I am sure that the fact I am going to discuss here is well known but I do not know a good source and so I decided to prove it for myself and record the answer here. Suppose we have an matrix with complex entries and that it is partitioned into four blocks by considering the index ranges and for some positive integer . Suppose that the lower left block is zero so that the matrix is block upper triangular. Denote by , and the upper left, upper right and lower right blocks. Then . This is already interesting in the block diagonal case . To begin the proof of this I use the fact that over the complex numbers diagonalizable matrices with distinct diagonal elements are dense in all matrices. Approximate and by diagonalizable matrices with distinct diagonal elements and , respectively. Replacing and by and gives an approximating sequence for . If we can show that for each then the desired result follows by continuity. The reason I like this approach is that the density statement may be complicated to prove but it is very easy to remember and can be applied over and over again. The conclusion of this is that it suffices to treat the case where and are diagonalizable with distinct eigenvalues. Since the determinant of a matrix of this kind is the product of its eigenvalues it is enough to show that every eigenvalue of or is an eigenvalue of . In general the determinant of a matrix is equal to the determinant of its transpose. Thus the matrix and its transpose have the same eigenvalues. Putting it another way, left eigenvectors define the same set of eigenvalues as right eigenvectors. Let be an eigenvalue of and a corresponding eigenvector. Then is an eigenvector of corresponding to that same eigenvalue. Hence any eigenvalue of is an eigenvalue of . Next let be an eigenvalue of and a corresponding left eigenvector. Then is a left eigenvector of with eigenvalue . We see that all eigenvalues of and are eigenvalues of . To see that we get all eigenvalues of in this way it suffices to do the approximation of and in such a way that and have no common eigenvalues for any . Then we just need to compare the numbers of eigenvalues of the matrices , and . A consequence of this result is that the characteristic polynomial of is the product of those of and . An application which interests me is the following. Suppose we have a partially decoupled system of ODE , , where and are vectors. Then the derivative of the right hand side of this system at any point has the block triangular form. This is in particular true for the linearization of the system about a steady state and so the above result can be helpful in stability analyses.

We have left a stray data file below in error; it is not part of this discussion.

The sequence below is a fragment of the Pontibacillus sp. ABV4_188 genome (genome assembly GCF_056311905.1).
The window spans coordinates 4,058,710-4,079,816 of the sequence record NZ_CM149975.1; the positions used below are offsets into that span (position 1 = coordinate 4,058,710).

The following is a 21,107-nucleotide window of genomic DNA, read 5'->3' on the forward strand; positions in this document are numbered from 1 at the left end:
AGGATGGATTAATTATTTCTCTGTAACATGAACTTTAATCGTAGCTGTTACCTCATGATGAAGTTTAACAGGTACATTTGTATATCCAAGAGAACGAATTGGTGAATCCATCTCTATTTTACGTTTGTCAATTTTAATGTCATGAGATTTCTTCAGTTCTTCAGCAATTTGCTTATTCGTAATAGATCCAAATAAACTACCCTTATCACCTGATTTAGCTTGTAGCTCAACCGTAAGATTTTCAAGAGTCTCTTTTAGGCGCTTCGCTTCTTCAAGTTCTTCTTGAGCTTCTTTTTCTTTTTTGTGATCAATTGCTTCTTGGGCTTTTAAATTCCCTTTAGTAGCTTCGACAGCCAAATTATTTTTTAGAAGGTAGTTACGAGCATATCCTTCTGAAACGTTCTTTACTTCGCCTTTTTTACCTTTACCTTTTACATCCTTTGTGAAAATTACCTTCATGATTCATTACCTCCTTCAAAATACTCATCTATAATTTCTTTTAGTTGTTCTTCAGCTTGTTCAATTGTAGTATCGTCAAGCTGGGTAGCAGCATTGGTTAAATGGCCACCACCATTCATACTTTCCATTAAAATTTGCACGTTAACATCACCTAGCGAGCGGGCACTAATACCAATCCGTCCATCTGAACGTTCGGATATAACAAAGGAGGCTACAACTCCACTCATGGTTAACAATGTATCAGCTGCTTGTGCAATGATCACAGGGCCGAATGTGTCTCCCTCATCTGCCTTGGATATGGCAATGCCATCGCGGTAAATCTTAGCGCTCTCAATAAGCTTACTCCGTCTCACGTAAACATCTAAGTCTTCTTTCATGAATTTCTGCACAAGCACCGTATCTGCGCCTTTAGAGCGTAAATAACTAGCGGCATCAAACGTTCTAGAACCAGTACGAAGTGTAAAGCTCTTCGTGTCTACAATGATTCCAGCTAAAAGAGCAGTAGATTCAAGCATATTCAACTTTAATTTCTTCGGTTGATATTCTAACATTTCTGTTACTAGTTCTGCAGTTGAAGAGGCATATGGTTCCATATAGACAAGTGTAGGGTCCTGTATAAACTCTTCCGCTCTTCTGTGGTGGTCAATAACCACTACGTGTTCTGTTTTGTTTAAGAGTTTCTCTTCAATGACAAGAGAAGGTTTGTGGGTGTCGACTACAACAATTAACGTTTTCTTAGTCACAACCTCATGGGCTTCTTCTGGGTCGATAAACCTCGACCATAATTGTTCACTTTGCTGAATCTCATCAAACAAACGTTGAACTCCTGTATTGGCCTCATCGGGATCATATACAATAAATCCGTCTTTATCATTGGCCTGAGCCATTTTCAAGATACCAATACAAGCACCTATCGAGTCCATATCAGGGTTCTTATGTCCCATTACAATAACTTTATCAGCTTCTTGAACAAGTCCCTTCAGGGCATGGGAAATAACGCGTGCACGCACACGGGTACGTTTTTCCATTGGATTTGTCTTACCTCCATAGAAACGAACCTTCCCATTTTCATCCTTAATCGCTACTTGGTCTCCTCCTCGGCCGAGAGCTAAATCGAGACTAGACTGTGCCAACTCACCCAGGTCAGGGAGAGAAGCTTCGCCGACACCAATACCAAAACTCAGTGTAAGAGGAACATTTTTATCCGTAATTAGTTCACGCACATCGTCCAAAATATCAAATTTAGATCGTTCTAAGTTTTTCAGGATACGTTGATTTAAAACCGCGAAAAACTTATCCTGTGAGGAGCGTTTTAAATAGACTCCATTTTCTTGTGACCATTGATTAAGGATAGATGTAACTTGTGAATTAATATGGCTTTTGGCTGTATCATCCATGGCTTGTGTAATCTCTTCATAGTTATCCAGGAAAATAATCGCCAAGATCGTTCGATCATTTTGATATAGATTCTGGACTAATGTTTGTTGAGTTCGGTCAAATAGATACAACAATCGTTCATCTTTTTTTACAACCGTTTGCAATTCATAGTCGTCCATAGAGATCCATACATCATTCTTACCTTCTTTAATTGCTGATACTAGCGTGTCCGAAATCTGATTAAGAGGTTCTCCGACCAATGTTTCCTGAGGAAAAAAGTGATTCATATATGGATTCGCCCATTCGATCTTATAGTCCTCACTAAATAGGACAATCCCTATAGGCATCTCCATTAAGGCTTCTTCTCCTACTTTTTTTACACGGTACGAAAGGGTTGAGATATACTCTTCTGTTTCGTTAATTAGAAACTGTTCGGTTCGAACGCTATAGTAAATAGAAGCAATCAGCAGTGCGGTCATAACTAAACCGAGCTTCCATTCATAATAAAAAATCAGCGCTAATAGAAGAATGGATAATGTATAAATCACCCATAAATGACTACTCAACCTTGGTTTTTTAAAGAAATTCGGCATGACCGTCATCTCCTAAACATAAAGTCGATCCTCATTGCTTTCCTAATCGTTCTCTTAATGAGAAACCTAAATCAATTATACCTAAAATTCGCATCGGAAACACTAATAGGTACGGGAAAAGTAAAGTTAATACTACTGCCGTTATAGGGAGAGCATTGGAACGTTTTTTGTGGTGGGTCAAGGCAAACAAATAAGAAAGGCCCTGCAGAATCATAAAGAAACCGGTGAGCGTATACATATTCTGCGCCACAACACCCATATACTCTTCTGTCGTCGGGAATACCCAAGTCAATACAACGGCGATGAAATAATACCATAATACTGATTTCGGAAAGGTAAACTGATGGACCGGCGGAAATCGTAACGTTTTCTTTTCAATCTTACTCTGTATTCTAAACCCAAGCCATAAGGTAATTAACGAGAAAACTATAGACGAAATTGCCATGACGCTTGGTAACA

## Leave a Reply